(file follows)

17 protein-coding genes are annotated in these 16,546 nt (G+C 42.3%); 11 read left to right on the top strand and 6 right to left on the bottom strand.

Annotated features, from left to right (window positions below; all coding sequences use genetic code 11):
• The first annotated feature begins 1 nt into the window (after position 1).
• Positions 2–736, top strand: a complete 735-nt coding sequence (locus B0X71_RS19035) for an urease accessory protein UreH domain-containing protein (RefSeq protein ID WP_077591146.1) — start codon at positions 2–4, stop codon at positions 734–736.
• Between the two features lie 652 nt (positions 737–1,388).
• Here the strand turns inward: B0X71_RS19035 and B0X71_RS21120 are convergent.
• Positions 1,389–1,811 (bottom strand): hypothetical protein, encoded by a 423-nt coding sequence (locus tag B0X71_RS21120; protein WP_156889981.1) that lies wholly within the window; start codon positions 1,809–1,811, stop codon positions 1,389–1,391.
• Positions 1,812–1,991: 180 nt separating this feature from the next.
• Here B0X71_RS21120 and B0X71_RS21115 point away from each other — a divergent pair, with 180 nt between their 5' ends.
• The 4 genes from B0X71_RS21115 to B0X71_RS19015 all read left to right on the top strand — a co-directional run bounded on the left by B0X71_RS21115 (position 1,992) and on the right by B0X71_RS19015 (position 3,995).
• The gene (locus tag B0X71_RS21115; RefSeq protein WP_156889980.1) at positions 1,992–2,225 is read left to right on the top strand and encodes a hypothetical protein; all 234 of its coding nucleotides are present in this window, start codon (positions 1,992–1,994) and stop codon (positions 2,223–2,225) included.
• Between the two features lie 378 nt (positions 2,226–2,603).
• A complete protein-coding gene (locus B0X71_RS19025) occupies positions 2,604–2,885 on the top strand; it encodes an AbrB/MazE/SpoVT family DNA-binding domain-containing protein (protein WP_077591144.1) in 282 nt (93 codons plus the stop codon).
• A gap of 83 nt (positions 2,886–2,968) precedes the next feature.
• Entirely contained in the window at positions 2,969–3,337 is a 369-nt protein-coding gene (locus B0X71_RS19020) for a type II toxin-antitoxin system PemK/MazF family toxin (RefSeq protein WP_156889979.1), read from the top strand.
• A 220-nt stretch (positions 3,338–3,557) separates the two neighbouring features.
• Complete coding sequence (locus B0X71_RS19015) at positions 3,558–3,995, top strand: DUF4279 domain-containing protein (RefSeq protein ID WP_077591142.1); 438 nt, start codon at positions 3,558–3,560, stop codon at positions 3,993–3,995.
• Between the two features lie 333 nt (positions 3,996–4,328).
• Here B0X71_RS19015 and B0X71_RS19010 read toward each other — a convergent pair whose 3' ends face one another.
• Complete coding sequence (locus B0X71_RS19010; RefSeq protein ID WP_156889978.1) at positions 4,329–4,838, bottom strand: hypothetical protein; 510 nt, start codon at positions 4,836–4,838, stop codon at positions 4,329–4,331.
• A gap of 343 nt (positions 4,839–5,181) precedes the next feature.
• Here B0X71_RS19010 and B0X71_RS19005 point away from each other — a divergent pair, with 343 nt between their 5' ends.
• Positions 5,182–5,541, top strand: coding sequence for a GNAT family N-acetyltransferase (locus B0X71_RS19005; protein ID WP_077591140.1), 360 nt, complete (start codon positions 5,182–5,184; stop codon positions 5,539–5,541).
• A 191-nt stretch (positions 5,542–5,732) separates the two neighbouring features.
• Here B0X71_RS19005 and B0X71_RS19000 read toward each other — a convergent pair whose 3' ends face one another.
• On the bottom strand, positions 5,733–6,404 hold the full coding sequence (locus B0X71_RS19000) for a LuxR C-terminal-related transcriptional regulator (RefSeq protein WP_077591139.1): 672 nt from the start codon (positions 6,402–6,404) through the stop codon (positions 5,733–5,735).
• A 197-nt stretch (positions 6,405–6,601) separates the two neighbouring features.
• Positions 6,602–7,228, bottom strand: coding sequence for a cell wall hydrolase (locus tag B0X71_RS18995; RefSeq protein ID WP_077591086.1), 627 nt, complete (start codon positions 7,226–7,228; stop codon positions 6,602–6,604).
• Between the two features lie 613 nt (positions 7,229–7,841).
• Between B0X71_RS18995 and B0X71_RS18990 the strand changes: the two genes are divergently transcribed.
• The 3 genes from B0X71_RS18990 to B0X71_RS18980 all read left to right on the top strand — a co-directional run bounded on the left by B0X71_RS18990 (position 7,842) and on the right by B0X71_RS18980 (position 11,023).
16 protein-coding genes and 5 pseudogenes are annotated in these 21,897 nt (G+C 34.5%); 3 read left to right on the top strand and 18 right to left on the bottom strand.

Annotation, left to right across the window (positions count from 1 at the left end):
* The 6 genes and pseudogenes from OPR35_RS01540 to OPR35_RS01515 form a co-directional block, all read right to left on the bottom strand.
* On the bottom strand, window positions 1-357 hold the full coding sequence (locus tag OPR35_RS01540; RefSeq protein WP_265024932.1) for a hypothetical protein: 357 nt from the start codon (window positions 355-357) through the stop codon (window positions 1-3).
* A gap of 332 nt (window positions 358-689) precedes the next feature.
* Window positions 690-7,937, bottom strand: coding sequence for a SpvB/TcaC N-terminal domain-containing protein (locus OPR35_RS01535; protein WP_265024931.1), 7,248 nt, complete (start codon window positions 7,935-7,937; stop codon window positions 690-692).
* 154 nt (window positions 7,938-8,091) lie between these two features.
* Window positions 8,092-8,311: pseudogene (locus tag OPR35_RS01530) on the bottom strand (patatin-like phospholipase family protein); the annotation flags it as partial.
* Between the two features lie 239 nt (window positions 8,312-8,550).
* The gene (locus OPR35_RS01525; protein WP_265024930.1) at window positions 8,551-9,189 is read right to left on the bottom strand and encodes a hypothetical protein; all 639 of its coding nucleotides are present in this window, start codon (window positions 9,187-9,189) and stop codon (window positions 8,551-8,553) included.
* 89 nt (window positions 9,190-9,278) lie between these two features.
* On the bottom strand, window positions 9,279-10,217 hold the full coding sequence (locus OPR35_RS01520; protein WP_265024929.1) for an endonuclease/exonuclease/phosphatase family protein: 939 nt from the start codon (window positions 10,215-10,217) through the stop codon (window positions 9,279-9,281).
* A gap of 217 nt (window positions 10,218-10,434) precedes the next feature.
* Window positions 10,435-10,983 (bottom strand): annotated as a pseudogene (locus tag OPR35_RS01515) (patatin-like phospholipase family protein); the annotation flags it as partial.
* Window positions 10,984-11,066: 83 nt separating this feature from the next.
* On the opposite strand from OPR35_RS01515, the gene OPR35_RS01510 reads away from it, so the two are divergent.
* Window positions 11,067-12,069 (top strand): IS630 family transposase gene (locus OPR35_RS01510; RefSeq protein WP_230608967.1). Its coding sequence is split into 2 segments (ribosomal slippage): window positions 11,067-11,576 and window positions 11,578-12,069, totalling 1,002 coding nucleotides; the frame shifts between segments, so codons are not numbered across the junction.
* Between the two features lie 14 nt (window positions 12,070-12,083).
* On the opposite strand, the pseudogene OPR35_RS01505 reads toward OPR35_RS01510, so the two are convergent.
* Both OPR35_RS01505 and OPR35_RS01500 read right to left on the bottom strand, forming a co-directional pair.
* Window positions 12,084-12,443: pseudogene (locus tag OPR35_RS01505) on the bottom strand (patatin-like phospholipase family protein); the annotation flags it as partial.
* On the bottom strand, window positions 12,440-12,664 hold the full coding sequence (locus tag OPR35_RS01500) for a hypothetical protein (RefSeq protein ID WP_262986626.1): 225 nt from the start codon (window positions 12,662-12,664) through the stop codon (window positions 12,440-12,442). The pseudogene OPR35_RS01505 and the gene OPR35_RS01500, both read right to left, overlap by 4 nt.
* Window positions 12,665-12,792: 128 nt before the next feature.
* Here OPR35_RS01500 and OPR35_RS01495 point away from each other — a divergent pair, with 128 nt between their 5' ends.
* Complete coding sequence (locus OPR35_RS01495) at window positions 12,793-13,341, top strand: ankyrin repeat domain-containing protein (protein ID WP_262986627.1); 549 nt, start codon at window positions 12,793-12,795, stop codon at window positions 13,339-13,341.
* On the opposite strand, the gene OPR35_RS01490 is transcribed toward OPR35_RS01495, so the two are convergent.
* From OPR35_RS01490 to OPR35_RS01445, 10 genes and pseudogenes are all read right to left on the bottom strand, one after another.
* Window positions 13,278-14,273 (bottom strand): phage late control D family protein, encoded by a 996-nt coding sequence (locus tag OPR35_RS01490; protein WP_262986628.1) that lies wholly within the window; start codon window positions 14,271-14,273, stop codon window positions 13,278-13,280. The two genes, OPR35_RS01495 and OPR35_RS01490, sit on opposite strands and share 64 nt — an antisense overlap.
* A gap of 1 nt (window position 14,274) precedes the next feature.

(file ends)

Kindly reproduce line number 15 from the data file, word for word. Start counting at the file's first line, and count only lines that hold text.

• Entirely contained in the window at positions 2,969–3,337 is a 369-nt protein-coding gene (locus B0X71_RS19020) for a type II toxin-antitoxin system PemK/MazF family toxin (RefSeq protein WP_156889979.1), read from the top strand.